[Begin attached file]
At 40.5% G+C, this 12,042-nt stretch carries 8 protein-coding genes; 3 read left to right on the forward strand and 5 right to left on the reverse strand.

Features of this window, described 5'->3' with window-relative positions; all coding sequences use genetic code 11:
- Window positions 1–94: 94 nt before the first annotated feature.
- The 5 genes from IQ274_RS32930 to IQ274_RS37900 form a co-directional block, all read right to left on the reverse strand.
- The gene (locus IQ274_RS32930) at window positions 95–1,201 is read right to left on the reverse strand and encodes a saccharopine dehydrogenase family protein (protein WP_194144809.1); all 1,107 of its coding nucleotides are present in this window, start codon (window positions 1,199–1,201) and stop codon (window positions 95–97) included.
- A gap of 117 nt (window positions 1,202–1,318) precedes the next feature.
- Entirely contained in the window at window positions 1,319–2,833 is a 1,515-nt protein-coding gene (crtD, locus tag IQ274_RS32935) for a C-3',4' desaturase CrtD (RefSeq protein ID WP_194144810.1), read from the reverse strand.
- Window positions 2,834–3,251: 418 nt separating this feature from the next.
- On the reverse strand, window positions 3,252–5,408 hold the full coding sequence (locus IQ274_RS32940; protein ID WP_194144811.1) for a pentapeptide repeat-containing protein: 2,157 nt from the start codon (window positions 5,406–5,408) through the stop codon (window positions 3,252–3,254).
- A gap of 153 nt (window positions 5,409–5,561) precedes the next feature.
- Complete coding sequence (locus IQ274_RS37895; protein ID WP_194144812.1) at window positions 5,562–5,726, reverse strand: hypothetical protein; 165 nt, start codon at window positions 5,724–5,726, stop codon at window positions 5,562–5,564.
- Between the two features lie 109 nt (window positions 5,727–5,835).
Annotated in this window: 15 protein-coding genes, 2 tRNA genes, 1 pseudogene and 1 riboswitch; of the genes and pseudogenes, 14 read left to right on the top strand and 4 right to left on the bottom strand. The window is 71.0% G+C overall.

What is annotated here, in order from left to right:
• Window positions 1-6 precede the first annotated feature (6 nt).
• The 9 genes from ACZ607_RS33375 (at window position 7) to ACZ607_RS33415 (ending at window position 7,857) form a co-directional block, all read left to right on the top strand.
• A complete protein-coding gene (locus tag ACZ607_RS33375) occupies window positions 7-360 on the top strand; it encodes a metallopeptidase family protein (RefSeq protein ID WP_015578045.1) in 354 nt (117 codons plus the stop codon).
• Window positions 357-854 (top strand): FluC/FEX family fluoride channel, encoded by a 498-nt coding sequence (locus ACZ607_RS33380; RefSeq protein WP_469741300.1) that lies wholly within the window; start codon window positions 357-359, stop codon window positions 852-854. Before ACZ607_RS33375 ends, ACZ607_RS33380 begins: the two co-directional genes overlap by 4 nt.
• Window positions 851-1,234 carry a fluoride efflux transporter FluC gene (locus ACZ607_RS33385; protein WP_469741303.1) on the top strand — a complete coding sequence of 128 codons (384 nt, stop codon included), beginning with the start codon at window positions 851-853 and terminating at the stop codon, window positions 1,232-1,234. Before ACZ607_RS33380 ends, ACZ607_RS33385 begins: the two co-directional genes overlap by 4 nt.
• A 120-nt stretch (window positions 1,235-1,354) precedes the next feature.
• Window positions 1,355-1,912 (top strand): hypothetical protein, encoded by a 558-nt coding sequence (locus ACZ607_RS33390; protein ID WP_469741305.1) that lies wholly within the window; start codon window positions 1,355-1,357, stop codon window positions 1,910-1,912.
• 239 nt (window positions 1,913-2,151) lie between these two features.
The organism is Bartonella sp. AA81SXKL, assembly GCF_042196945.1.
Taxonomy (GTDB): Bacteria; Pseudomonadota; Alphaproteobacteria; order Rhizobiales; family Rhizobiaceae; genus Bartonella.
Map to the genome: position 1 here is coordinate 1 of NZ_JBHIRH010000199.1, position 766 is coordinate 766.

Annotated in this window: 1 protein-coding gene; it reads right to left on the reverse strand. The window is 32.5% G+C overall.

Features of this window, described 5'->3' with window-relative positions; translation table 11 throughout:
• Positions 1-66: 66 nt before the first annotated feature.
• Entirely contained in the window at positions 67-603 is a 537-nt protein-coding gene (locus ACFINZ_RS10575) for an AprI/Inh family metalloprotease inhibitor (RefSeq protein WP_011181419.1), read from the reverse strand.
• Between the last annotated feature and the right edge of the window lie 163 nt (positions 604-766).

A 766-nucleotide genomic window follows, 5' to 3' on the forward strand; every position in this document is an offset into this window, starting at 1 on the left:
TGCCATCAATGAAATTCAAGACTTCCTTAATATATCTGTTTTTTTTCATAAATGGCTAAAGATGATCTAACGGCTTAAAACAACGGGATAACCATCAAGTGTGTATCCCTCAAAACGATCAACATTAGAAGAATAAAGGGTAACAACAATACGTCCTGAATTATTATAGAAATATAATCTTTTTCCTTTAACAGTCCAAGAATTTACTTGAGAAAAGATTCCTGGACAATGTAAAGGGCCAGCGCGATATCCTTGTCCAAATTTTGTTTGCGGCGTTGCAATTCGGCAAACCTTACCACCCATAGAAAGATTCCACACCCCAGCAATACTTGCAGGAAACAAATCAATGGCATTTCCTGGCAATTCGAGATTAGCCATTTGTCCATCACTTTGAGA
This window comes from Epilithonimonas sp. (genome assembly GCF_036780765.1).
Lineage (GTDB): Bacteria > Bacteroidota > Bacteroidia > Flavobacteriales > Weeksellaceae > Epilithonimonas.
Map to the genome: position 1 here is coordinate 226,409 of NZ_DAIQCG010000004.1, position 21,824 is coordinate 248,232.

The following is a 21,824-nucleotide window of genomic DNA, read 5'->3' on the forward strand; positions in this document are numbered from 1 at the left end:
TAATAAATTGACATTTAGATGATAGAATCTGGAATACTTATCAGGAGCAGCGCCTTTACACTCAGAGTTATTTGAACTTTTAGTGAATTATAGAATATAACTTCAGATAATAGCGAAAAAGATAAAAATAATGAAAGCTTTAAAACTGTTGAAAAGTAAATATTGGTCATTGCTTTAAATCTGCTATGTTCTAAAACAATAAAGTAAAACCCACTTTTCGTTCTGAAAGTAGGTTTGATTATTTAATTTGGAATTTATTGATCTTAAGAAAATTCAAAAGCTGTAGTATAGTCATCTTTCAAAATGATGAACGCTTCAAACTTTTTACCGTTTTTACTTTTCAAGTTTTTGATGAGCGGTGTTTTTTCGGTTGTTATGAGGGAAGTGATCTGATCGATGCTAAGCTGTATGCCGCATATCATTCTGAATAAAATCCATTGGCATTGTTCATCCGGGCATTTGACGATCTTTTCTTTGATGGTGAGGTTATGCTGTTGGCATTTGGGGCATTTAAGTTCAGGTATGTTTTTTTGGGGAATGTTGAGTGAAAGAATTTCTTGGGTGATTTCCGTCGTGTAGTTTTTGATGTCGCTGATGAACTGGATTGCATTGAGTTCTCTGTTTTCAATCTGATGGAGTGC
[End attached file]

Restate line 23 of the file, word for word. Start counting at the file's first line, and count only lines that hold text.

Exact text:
The organism is Bartonella sp. AA81SXKL, assembly GCF_042196945.1.